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The largest center of shipbuilding in the Russian Empire

The largest center of shipbuilding in the Russian Empire The largest center of shipbuilding in the Russian Empire

St. Petersburg is rich in monuments of architecture and attractions. A huge number of tourists come to see the beauty and greatness of the Northern capital. One of the fine examples of classicism in architecture is the Admiralty - one of the first buildings of the left bank of the Neva, in St. Petersburg.

The Admiralty was built in the place where the village of Gavguevo used to stand, according to the drawings of Peter the Great himself. The place was chosen not by chance, it is not far from the Peter and Paul Fortress, and in case of seizure of the Admiralty, it could be fired from cannons of the fortress. It is also ideal for launching ships, since the Neva in this place is quite wide.

According to the first draft, it must resemble the letter "P", it had a fortress, the height of the main facade was 425 meters, and 213 meters near the walls. The construction was led by A. D. Menshikova. The main function of the Admiralty is defensive, so a moat has been built around it, and a forest has been cut down to prevent enemy attacks. We installed 108 guns. Under Peter I 263 warships descended from the Admiralty, thus, it was the largest center of shipbuilding in the Russian Empire.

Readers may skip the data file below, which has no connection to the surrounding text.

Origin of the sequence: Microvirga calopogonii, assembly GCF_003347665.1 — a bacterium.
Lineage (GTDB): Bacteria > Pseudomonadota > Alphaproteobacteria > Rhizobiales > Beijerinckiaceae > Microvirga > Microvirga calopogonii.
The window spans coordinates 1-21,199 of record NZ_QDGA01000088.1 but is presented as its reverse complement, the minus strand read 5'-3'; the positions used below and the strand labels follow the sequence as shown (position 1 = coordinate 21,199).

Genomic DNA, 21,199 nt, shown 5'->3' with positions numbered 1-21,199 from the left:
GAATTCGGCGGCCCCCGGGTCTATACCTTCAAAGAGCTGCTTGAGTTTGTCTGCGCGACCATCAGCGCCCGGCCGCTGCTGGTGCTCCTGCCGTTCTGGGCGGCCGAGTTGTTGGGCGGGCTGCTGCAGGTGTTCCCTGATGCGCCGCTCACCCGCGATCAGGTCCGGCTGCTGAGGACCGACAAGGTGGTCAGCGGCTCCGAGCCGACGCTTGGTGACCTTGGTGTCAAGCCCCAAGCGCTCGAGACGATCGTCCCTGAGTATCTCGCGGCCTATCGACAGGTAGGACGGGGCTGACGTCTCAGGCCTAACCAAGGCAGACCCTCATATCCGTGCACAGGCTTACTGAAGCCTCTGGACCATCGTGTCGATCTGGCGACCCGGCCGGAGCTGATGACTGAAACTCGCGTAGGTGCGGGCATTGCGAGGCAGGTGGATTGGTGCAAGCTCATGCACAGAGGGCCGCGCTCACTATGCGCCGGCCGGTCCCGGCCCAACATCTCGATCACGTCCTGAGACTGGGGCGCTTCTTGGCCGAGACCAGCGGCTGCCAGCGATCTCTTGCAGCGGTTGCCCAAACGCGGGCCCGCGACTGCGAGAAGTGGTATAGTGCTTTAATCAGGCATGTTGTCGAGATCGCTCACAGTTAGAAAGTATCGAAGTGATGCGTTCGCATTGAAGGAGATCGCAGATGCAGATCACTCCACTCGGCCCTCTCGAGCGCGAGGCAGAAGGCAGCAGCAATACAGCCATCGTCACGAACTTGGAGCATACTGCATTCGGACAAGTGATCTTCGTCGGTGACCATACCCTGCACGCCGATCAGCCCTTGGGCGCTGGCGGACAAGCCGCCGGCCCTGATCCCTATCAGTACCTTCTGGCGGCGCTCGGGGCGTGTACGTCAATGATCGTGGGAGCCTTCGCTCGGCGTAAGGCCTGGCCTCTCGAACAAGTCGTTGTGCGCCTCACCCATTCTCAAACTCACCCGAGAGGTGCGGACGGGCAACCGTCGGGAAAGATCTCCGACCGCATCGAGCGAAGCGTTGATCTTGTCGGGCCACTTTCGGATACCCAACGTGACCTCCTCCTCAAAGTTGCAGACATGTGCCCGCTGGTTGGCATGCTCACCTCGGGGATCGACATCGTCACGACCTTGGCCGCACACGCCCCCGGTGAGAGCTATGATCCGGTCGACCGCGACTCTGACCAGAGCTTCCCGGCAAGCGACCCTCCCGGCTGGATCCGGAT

In 1719 the Admiralty was rebuilt, the main tower over the entrance gates was rebuilt. There was added a spire with an apple and a ship (the authorship of Vannes Boles), which became one of the brightest symbols of Petrova's capital, along with a copper rider and a divorced bridge over the Neva. After the building was rebuilt 2 times the spire remained unchanged.

At the present time, the St. Andrew's flag rises above the Admiralty. And this means that the naval government is present. Since the time of Peter the Great to this day, the Admiralty has not ceased to be the center of the navy, now no longer an empire, but still a great power.

Last modified onWednesday, 27 December 2017 13:58

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